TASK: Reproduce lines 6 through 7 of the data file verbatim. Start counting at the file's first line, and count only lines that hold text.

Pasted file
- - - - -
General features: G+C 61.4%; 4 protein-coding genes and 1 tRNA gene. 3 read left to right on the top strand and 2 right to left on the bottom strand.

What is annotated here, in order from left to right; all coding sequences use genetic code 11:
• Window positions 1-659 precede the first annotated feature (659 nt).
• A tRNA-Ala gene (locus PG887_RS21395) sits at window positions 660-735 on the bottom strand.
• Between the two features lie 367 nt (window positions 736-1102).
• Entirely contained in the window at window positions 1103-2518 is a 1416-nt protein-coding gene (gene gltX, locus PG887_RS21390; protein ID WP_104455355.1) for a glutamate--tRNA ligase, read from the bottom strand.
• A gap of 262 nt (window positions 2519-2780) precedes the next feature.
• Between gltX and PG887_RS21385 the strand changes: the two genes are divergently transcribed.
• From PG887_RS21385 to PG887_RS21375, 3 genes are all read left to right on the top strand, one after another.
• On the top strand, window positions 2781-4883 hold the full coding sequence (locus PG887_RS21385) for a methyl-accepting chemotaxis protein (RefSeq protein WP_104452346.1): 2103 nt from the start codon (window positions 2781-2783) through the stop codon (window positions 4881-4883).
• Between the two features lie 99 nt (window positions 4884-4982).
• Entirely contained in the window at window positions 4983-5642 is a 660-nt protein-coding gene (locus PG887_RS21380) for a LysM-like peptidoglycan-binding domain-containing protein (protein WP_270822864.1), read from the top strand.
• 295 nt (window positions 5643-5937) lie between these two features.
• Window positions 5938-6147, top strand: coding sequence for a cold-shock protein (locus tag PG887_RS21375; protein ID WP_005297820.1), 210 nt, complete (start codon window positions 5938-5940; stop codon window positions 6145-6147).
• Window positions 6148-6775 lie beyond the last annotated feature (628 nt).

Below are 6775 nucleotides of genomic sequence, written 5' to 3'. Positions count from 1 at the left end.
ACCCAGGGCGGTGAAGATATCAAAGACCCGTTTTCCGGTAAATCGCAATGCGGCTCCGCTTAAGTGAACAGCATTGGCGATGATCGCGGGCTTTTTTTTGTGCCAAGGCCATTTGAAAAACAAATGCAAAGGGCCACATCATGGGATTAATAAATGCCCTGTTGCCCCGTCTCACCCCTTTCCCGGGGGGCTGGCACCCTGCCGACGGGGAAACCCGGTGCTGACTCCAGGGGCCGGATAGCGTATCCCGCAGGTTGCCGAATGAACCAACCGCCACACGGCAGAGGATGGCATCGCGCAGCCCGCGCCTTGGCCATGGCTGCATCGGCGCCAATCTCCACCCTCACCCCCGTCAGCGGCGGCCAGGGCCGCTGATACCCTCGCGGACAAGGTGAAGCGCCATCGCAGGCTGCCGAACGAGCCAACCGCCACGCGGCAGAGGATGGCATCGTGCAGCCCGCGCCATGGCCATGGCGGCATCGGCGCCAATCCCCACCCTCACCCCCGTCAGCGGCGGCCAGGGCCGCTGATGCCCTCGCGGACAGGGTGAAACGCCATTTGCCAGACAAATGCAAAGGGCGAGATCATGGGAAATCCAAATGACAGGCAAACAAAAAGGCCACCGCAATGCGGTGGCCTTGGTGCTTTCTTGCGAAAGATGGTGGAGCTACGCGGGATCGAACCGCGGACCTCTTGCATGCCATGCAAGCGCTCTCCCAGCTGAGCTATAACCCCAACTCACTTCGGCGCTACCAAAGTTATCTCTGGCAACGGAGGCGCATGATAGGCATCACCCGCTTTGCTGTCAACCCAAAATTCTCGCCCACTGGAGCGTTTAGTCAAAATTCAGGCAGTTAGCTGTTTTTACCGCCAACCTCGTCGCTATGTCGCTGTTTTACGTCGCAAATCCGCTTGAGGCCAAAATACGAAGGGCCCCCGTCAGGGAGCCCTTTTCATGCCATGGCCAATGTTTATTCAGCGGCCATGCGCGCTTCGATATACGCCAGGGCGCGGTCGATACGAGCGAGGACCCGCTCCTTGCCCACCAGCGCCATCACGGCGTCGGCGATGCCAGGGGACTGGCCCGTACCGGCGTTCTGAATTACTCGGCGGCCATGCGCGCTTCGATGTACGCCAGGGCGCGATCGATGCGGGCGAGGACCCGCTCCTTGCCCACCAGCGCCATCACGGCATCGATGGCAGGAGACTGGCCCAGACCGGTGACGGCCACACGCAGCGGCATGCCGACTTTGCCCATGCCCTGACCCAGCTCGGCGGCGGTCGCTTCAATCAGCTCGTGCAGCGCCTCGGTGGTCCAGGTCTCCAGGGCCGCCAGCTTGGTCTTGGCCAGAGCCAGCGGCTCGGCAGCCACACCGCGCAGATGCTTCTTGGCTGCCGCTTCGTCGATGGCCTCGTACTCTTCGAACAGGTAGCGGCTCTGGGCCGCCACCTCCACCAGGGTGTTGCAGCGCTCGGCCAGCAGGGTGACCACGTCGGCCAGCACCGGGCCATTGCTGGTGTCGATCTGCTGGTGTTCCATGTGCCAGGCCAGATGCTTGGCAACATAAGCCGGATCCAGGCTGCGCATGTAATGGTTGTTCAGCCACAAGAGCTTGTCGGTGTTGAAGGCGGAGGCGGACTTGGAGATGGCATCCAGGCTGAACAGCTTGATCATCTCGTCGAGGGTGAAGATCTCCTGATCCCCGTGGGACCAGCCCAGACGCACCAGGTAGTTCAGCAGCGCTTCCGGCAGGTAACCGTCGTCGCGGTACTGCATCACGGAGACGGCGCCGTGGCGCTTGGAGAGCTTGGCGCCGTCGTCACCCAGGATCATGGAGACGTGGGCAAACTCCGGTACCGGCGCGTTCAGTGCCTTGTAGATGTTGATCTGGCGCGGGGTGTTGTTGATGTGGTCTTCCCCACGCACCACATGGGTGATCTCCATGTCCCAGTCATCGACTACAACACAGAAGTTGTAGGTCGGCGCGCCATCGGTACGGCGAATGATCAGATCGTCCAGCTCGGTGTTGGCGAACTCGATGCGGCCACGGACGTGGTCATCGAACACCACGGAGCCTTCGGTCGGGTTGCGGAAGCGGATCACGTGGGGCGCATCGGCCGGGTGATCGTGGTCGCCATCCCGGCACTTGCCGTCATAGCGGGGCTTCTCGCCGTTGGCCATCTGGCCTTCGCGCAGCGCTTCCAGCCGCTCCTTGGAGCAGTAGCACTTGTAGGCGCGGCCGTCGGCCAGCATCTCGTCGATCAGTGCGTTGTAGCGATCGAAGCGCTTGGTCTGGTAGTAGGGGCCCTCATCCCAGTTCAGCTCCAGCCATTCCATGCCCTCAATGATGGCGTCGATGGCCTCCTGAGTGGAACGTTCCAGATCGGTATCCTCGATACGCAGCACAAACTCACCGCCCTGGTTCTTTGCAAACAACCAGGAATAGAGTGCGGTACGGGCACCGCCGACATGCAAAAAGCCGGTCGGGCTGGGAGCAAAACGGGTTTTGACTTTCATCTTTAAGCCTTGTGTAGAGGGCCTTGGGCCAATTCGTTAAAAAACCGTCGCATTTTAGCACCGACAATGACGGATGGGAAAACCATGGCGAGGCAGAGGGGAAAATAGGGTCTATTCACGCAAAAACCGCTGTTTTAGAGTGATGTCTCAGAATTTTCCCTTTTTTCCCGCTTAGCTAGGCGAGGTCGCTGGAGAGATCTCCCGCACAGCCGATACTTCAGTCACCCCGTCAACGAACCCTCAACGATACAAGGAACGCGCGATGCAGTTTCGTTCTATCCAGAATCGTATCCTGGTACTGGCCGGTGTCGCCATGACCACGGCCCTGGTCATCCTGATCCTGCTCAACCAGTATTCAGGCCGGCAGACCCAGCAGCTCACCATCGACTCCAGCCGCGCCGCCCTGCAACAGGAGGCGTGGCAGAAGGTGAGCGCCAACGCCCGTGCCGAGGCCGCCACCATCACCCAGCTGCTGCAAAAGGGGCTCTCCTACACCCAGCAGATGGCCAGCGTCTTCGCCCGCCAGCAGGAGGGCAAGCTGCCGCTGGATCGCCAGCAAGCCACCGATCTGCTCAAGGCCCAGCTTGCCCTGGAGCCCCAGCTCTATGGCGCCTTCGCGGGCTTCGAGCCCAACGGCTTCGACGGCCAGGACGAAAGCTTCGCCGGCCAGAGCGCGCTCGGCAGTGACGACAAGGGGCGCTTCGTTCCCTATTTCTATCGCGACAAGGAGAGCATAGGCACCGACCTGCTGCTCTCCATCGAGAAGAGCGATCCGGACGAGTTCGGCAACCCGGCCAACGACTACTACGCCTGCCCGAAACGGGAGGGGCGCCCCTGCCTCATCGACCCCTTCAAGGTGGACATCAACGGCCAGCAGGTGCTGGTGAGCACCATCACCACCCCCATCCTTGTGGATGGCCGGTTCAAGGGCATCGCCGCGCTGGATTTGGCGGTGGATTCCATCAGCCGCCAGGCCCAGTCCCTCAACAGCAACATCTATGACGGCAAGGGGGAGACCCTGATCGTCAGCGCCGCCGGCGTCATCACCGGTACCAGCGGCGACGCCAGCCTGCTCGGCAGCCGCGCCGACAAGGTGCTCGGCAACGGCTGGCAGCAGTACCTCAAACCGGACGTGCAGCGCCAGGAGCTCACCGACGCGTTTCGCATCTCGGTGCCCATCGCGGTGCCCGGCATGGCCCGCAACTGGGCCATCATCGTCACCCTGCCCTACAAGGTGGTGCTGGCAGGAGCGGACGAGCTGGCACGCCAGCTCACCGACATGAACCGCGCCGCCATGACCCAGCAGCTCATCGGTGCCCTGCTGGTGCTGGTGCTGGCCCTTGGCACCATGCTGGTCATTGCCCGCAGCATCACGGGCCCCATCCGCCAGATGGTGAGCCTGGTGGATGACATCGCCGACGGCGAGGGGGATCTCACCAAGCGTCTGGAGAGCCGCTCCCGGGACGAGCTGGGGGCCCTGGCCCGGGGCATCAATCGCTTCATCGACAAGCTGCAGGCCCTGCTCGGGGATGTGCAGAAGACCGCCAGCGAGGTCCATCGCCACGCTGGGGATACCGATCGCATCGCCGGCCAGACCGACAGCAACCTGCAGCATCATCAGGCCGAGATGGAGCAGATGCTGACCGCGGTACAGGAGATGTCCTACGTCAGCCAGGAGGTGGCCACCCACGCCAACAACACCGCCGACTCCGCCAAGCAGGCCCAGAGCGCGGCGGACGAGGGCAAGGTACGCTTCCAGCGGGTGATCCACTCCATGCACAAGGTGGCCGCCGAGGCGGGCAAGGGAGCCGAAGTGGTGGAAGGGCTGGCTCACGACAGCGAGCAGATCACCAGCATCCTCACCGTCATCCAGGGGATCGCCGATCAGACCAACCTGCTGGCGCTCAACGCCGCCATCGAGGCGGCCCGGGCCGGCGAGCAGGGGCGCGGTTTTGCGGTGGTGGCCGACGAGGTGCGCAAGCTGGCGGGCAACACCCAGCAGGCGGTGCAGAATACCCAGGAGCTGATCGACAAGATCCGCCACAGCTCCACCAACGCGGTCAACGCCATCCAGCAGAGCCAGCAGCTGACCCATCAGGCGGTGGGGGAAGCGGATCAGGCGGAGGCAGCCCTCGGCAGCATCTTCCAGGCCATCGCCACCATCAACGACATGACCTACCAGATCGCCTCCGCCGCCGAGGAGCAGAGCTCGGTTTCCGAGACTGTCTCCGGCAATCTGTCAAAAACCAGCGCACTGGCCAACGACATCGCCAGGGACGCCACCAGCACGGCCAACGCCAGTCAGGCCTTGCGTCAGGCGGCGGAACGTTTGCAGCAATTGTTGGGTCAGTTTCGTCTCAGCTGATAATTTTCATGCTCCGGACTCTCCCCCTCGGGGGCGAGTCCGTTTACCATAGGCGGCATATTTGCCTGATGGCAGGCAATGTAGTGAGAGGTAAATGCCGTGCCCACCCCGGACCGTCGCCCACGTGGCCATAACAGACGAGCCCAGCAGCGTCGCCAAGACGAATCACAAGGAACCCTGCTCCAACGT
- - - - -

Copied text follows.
• Entirely contained in the window at window positions 1103-2518 is a 1416-nt protein-coding gene (gene gltX, locus PG887_RS21390; protein ID WP_104455355.1) for a glutamate--tRNA ligase, read from the bottom strand.
• A gap of 262 nt (window positions 2519-2780) precedes the next feature.